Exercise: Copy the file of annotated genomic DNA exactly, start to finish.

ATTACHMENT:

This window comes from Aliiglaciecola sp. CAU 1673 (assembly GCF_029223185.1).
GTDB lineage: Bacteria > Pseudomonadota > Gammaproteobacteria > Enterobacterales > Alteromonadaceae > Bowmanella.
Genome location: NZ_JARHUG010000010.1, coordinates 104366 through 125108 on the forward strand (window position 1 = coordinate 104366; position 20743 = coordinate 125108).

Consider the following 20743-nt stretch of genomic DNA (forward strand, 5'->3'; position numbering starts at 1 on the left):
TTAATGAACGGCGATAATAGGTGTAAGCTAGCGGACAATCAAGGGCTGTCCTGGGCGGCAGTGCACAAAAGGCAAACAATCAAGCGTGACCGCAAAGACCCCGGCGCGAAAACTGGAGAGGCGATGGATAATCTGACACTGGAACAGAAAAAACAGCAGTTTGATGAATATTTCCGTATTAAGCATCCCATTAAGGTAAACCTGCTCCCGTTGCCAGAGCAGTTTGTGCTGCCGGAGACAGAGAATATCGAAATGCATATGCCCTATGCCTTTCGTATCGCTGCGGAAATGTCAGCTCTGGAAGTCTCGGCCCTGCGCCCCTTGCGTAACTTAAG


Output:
This window comes from Aliiglaciecola sp. CAU 1673 (assembly GCF_029223185.1).
GTDB lineage: Bacteria > Pseudomonadota > Gammaproteobacteria > Enterobacterales > Alteromonadaceae > Bowmanella.
Genome location: NZ_JARHUG010000010.1, coordinates 104366 through 125108 on the forward strand (window position 1 = coordinate 104366; position 20743 = coordinate 125108).

Consider the following 20743-nt stretch of genomic DNA (forward strand, 5'->3'; position numbering starts at 1 on the left):
TTAATGAACGGCGATAATAGGTGTAAGCTAGCGGACAATCAAGGGCTGTCCTGGGCGGCAGTGCACAAAAGGCAAACAATCAAGCGTGACCGCAAAGACCCCGGCGCGAAAACTGGAGAGGCGATGGATAATCTGACACTGGAACAGAAAAAACAGCAGTTTGATGAATATTTCCGTATTAAGCATCCCATTAAGGTAAACCTGCTCCCGTTGCCAGAGCAGTTTGTGCTGCCGGAGACAGAGAATATCGAAATGCATATGCCCTATGCCTTTCGTATCGCTGCGGAAATGTCAGCTCTGGAAGTCTCGGCCCTGCGCCCCTTGCGTAACTTAAG